geography.” Chisholm argues that their geophilosophy is “more ecological than ecology. an ontology of ecological consistency that maps for us a rhizome—or symbiotic network of matter‐energy flow—that we can either block with environmental damage or extend so as to increase the functional and expressive health of machinic assemblages (couplings of earth and socius).” is summarized by Patrick Hayden as the attempt to formulate a mode of thinking in association with. “bold experiments in using D/Gʹs rhizome of concepts to alter and advance ecological literacy. . (“Nature” 4‐5) Dianne Chisholm introduces a special edition of Rhizomes devoted to “Deleuze and Guattariʹs Ecophilosophy” by asking “[h]ow do Deleuze and Guattari help us rethink our ecological crises beyond the impasses of State‐sanctioned resource exploitation and reactive environmentalism?” The essays included in the journal go on to answer her question in a variety of ways. she suggests. conducting. Deleuze and Guattari articulate . they also draw explicitly from other sciences such as biology. ecosite constituencies.” Alternatively. “geophilosophy. Deleuze and Guattari’s contribution to ecological thought. the diversity and multiplicity of the continuous 69 . and as the affirmation of. and population stability and sustainability. ethology. as she writes. and as such cannot rely either on a theory of cultural|linguistic constructivism or on a natural|biological determinism.” which she defines as being “restricted to the quantifying analytics of ecosystem dynamics. . and chaos and complexity theory. or as they term it. zoology. geology. in order to “compose an ontology and politics for enhancing creative terrestrial life. besides ecology.tracing of infinitely complex ecological arrangements. meteorology.” She suggests that Deleuze and Guattari’s use of the term geophilosophy is perhaps largely due to the fact that.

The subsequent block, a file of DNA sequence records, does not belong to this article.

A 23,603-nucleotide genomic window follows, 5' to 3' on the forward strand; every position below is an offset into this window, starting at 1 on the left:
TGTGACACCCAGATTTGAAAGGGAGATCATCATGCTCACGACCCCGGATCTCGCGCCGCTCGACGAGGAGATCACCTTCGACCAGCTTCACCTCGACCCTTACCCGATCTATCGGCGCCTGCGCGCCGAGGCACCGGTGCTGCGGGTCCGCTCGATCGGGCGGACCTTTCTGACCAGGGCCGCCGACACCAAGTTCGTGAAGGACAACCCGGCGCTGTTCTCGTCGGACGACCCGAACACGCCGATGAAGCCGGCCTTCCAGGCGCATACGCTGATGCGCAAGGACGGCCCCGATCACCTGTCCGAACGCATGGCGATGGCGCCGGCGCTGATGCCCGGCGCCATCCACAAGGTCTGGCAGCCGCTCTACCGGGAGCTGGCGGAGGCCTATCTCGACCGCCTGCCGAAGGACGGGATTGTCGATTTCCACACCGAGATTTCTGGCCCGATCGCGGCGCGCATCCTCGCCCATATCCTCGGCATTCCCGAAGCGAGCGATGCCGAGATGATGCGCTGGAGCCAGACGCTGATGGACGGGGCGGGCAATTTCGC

a stable world of being. lines of becoming. fluxes of materials. Deleuze and Guattari describe an ecology of materiality that emphasizes the becoming nature of things. they write. “things” do form out of this flux. In effect.becomings of a fluctuating natural reality. that is. Deleuze insists. and ecologists have always accounted for this.ʺ which. ʺabsorbsʺ the Earth. multiplicity and machines. this attempt amounts to the effort to construct a new way of thinking that is naturalistic and ecologically oriented because it seeks to eliminate the traditional dichotomy separating humanity (as subject) and nature (as object) by ʺstretching out a plane of immanence. energy and form. Yet. as Ingold words it. and information across system boundaries are now known to be common. this matter in variation that enters assemblages and leaves them? (Plateaus 1227) The supposed real world that would lie behind the flux of becoming is not. “is continually on the boil” (“Bringing” 14). organisms. can provide a greater and more fundamental ecological understanding. there ‘is’ nothing other than the 70 . They describe how an understanding of rhizomes. or difference of each thing that is a part of this relationship. or lines of flux. as constituting matter through infinite varieties of machinic processes. the world. However. (29) In their brand of realist ontology they have taken interconnectedness to another level of radicalism—to the very foundations of matter. this matter‐flow. this matter‐energy. Flow and Immanent Becoming The laws of thermodynamics dictate that systems be open to the flux of energy. This chapter focuses on examining the ‘machinic ecology’ of Deleuze and Guattari through three concepts that are central to their geophilosophy: flow. uniqueness. (Pickett et al 180) So how are we to define this matter‐movement. bonds together with it without eliminating the singularity. For them.